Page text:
An anonymous bomb threat sent a wave of first responders to Boston Children's Hospital Tuesday night, and today the investigation into that threat continues.
Following the threat, which was made by phone, Boston Police responded and set up a perimeter around the building on Longwood Avenue. The building went into soft lockdown for about 90 minutes, leaving concerned parents waiting outside for information.
"I just want to make sure my kid's safe and if anything bad is going to happen," Patricia MacArthur-Doval told NBC10 Boston Tuesday night. "I'd rather be with him, you know? I'm not from around here, so it doesn't help that I'm here by myself and I'm just really scared and I don't know what's going on."
A sweep of the building found nothing suspicious, police said. No one was hurt.
Get New England news, weather forecasts and entertainment stories to your inbox. Sign up for NECN newsletters.
In a statement released Wednesday, the hospital stressed that safety was their top priority.
"Last night, the hospital was the target of an anonymous bomb threat," hospital officials wrote in a statement. "We moved swiftly to protect our patients and employees, and we are working with law enforcement and outside experts as they closely investigate this situation. We are relieved no bomb was found and that employees and patients are safe. We remain vigilant in our efforts to battle the spread of false information about the hospital and our caregivers. We are committed to ensuring the hospital is a safe and secure place for all who work here and come here. We will provide additional information as we are able."
Police have not described the nature of the threat Tuesday night or offered any details about the potential origin.
Boston's Children's Hospital recently warned staff about an increase in threats to their institution, which were tied to the care the facility offers to transgender youth.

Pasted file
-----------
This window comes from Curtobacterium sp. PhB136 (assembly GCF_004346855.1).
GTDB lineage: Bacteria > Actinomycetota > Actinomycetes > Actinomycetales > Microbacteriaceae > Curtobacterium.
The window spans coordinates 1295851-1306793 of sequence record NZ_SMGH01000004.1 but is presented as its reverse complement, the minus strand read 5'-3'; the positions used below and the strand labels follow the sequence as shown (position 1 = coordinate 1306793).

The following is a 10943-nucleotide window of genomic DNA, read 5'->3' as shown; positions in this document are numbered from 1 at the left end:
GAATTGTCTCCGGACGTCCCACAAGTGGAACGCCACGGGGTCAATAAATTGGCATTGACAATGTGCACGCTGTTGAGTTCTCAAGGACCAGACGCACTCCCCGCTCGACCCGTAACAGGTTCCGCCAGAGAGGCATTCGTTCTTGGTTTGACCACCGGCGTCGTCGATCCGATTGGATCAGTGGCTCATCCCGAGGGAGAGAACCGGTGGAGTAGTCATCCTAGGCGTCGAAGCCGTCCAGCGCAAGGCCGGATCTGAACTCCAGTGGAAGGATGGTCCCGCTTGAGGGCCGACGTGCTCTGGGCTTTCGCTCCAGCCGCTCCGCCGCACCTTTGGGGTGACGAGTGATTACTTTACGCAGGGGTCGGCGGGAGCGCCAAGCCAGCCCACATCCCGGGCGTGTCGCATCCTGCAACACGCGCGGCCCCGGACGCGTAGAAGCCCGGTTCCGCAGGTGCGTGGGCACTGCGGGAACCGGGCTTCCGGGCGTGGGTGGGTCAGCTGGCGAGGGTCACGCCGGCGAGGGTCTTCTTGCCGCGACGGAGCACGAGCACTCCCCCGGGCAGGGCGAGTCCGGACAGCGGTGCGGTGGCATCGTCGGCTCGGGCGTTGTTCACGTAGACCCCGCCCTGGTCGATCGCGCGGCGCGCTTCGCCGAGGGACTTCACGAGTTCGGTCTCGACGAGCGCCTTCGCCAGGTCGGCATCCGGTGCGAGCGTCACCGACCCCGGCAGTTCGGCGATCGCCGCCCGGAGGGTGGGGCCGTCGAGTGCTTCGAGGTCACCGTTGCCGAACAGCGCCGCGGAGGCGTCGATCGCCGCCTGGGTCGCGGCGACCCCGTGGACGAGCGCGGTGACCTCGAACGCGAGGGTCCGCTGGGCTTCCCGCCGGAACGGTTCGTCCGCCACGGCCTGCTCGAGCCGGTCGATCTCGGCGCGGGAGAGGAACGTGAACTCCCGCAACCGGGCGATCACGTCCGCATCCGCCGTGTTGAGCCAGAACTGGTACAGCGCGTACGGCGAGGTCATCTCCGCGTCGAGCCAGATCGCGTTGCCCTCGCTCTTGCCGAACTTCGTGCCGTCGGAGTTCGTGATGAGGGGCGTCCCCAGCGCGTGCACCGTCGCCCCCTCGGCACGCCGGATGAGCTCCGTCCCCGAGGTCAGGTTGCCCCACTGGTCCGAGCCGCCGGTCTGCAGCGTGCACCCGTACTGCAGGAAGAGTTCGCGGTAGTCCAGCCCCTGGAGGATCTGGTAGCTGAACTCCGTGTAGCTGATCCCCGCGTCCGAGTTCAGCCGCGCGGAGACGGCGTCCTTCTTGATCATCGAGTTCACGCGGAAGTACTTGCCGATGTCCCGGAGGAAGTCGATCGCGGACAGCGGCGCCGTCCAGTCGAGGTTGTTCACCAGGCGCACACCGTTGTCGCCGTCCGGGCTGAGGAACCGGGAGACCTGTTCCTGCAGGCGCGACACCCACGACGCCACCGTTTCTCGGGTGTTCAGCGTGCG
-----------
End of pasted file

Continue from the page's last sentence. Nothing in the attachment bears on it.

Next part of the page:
Some of these threats stem from misinformation posted online about the nature of the procedures performed and a wave of anti-LGBTQ+ rhetoric that has surfaced in recent years.
Some phone calls and emails have threatened violence against doctors and staff, and the hospital said in a statement posted to social media earlier this month, "We are deeply concerned by these attacks on our clinicians and staff fueled by misinformation and a lack of understanding and respect for our transgender community."
Boston Children's is not the only hospital to experience these types of online harassment and threats, according to an NBC News report earlier this year. That report noted social media attacks against other children's hospitals in Omaha, Nebraska and Pittsburgh, Pennsylvania.
According to a recent report by the Southern Poverty Law Center, while the LGBTQ+ rights movement found an ally in the Biden administration, there is continued evidence of hate groups mobilizing in 2021 to push anti-LGBTQ+ legislation and ideology in the country.
It is not clear if Tuesday's threat was motivated by such rhetoric or something else entirely.